A woman secretly suffering from kleptomania is hypnotized in an effort to cure her condition. Soon afterwards, she is found at the scene of a murder with no memory of how she got there and seemingly no way to prove her innocence.
Barry Sulivan is a cynical gangster who controls the Neptune Beach waterfront. He runs a numbers racket with the local soda shop owner: the police are in his pocket and the local hoods are on his payroll.
When Mrs. Tremayne is mysteriously poisoned with gas, ambulance driver Frank Jessup meets her refined but sensuous stepdaughter Diane, who quickly pursues and infatuates him. Under Diane's seductive influence, Frank is soon the Tremayne chauffeur; but he begins to suspect danger under her surface sweetness. When he shows signs of pulling away, Diane schemes to get him in so deep he'll never get out.Written by
Rod Crawford <email@example.com>
At first Otto Preminger refused to direct this movie, because he hated the script. The normally reclusive Howard Hughes personally picked up Preminger in his car and persuaded him to make the movie. "I'm going to get even with that little bitch," Hughes told Preminger, referring to Jean Simmons, "and you're going to help me." He gave Preminger permission to rewrite the script, and promised him a bonus if he could finish the picture in 18 days. By that time Simmons' contract with Hughes would have expired. See more »
(00:02:56) The shadow of the microphone at the top of the headboard is visible, right after Mrs. Tremayne says "Someone tried to murder me." Then the microphone (shadow) turns to the left towards another actor. See more »
[of Diane's 'evil' stepmother]
... If she's tryin' to kill you, why did she turn on the gas in her own room first?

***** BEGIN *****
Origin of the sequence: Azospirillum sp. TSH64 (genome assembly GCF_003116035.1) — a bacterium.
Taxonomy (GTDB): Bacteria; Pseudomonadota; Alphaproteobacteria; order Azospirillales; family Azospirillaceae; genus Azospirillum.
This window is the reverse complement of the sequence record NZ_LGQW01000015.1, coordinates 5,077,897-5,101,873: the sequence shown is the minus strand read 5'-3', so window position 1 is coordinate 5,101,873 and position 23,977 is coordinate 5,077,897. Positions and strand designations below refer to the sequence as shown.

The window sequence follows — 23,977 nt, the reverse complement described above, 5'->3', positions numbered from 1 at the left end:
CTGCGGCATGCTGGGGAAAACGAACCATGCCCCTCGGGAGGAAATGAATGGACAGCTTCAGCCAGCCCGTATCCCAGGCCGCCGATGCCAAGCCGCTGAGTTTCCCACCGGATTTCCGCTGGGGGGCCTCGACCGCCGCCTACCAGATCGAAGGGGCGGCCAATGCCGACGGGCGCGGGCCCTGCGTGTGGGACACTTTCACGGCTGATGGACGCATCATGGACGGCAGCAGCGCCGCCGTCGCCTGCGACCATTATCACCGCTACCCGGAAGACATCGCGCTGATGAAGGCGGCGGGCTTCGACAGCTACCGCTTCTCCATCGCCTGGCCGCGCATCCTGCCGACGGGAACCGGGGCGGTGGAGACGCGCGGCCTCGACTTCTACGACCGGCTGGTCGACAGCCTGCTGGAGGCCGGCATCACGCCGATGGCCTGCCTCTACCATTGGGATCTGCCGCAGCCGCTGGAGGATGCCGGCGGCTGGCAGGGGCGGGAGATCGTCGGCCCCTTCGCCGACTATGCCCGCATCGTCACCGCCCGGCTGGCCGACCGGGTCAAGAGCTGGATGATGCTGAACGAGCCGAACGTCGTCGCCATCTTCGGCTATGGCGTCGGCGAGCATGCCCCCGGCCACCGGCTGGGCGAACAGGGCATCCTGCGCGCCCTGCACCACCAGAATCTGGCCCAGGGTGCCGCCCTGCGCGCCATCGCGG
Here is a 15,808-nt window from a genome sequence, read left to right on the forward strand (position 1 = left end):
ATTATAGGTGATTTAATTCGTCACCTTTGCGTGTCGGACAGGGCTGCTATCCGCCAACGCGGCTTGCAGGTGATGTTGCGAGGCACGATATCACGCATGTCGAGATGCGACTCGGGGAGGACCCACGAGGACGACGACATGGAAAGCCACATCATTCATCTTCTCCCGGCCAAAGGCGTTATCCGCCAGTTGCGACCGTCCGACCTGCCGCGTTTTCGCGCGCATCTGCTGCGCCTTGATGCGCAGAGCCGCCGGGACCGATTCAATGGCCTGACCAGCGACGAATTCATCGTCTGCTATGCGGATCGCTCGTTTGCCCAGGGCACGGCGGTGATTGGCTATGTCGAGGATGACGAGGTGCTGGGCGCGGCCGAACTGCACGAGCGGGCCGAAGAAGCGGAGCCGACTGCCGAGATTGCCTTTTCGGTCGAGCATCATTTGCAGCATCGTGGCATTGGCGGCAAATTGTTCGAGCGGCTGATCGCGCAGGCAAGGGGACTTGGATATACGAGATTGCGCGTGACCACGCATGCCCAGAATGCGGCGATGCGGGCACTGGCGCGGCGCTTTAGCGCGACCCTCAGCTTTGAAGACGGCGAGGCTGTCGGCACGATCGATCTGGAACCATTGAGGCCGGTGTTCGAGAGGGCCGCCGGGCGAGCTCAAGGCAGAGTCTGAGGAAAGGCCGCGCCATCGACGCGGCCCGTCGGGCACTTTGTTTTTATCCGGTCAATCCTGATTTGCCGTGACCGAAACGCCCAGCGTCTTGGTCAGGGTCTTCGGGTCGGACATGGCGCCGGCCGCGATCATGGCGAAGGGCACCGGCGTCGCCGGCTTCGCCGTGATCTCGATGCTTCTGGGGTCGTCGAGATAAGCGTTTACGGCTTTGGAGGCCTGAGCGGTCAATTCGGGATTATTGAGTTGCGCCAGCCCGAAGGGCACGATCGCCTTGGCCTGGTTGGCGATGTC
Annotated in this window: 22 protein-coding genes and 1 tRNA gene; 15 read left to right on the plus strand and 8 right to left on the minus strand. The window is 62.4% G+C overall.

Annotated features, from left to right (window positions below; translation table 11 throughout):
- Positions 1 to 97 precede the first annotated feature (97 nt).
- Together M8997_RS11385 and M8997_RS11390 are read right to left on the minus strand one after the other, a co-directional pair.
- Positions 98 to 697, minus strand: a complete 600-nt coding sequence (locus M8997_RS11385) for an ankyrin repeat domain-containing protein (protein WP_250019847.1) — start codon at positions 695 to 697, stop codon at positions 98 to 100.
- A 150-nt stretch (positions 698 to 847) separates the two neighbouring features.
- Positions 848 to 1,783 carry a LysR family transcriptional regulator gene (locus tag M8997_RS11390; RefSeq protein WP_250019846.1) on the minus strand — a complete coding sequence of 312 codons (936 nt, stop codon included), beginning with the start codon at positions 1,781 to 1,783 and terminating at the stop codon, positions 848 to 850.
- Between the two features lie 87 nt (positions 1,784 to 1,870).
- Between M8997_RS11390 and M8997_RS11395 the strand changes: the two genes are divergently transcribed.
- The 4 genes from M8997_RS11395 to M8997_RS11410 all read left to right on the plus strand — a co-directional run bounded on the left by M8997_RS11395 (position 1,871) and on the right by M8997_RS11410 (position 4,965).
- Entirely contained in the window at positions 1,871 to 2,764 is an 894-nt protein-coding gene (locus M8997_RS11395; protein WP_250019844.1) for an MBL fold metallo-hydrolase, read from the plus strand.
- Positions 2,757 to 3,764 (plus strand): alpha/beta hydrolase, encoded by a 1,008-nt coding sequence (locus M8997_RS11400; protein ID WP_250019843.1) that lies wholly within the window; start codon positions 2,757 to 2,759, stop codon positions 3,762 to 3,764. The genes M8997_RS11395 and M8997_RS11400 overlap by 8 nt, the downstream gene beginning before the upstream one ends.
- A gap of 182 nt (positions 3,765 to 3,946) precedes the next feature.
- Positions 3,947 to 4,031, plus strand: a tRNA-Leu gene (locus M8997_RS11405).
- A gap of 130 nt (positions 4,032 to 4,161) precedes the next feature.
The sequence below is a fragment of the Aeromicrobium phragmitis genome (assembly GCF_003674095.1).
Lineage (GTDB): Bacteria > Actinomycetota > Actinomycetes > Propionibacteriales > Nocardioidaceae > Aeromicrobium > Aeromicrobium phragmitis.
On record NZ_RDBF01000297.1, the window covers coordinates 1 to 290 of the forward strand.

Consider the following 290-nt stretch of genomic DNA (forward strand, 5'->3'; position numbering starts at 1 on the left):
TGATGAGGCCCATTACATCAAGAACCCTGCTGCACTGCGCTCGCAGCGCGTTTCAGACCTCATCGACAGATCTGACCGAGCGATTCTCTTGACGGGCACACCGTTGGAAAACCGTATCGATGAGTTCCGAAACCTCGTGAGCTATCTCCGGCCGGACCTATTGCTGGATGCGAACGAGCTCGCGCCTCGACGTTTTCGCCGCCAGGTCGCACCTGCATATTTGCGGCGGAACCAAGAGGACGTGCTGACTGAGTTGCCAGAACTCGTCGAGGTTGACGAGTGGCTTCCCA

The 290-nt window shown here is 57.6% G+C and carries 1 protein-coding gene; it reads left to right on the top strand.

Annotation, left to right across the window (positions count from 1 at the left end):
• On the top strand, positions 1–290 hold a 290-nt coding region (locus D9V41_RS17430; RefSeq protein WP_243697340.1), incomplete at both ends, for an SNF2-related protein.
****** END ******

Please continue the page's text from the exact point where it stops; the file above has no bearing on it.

...To make it look as though somebody else were guilty...
Is that what you did?
Frank, are you accusing me?
I'm not accusing anybody. But if I were a cop, and not a very bright cop at that, I'd say that your story was as phony as a three dollar bill.
...How can you say that to me?
Oh, you mean after all we've been to each other?... Diane, look. I don't pretend to know what goes on ...
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Better and more Poetic film than Preminger's classic 'Laura'
This very poetic film is really, in essence, a study of two characters: 'Robert Mitchum' and 'Jean Simmons.' It's very style affords them ample opportunities for revealing aspects of their fascinatingly complex personalities that would have never been unveiled in more standard Hollywood fare. Although it doesn't have the ingenious plot of 'Laura,' as soon as you look beyond plot, you realize how much more poetic and ultimately satisfying it is. For some reason, 'Angel Face' isn't out on video, but Turner Classic Movies plays it every other month; so catch it there and make sure you have your VCR running.
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